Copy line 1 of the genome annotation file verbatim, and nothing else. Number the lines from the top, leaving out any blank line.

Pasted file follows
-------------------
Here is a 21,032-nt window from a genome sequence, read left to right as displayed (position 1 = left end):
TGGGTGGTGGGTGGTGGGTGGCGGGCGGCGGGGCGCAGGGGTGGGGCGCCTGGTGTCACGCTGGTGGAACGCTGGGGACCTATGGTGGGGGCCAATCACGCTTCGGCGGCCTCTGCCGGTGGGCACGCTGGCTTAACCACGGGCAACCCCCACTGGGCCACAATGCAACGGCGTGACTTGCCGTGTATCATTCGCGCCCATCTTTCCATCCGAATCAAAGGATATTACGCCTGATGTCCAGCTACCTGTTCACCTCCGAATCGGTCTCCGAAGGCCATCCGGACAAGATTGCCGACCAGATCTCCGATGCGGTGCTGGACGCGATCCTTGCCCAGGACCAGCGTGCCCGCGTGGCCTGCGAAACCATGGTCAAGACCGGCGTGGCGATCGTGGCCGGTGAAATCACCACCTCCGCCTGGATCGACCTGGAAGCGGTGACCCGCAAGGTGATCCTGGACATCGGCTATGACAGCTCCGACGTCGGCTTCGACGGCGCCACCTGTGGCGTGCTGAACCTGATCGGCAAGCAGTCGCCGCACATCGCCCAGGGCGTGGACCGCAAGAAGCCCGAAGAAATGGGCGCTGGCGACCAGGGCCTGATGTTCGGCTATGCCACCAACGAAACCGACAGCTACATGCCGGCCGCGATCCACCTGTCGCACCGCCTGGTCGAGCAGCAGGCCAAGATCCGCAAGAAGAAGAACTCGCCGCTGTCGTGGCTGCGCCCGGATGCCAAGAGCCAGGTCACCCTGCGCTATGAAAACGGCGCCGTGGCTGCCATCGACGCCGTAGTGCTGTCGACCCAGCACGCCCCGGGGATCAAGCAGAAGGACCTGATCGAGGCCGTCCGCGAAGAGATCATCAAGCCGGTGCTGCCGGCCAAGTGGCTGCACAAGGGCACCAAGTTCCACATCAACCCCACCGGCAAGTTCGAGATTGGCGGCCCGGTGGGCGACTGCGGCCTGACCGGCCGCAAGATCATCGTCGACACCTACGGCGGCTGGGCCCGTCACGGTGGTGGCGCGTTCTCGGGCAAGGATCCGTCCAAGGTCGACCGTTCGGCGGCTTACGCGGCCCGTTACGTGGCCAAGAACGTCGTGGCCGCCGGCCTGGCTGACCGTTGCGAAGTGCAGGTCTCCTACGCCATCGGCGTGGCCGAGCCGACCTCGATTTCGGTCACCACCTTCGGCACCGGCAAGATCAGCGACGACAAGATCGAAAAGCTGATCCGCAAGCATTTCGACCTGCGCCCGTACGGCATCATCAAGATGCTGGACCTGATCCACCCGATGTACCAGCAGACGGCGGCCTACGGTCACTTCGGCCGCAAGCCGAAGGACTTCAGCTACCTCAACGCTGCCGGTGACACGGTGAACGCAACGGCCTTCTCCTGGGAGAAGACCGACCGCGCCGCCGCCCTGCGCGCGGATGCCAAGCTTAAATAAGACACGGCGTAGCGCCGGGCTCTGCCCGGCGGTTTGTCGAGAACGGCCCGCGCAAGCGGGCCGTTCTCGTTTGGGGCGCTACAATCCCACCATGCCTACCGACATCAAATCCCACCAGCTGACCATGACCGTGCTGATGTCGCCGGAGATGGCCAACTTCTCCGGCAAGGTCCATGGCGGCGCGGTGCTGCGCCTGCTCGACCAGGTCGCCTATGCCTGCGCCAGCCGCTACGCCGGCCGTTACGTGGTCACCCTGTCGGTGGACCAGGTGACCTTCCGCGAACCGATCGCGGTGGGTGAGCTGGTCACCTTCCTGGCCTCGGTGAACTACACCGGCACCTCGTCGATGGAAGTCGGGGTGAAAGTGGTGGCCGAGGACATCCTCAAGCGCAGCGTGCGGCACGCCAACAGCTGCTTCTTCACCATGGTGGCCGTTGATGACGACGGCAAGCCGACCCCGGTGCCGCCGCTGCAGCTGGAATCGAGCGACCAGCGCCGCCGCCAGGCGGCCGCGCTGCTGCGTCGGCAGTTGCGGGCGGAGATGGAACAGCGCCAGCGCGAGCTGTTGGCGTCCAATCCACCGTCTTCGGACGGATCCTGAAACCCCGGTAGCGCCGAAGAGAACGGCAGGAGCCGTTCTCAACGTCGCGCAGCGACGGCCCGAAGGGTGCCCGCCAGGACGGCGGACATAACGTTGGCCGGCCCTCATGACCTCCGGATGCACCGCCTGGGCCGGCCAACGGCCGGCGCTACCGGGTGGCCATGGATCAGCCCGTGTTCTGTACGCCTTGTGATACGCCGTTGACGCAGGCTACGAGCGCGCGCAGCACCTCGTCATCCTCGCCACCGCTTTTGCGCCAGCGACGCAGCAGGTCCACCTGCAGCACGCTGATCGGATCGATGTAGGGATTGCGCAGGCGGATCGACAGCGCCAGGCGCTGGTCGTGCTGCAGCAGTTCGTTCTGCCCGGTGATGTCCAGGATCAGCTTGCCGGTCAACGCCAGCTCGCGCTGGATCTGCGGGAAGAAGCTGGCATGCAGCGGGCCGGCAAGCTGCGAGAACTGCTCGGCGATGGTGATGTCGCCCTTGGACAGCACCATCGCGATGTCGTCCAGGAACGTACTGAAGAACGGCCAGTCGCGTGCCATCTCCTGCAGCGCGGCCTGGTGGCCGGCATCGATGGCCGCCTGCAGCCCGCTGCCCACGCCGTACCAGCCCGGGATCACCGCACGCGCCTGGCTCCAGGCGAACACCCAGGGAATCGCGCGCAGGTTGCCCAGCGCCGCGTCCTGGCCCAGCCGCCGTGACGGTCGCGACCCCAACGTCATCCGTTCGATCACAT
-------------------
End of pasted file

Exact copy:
Here is a 21,032-nt window from a genome sequence, read left to right as displayed (position 1 = left end):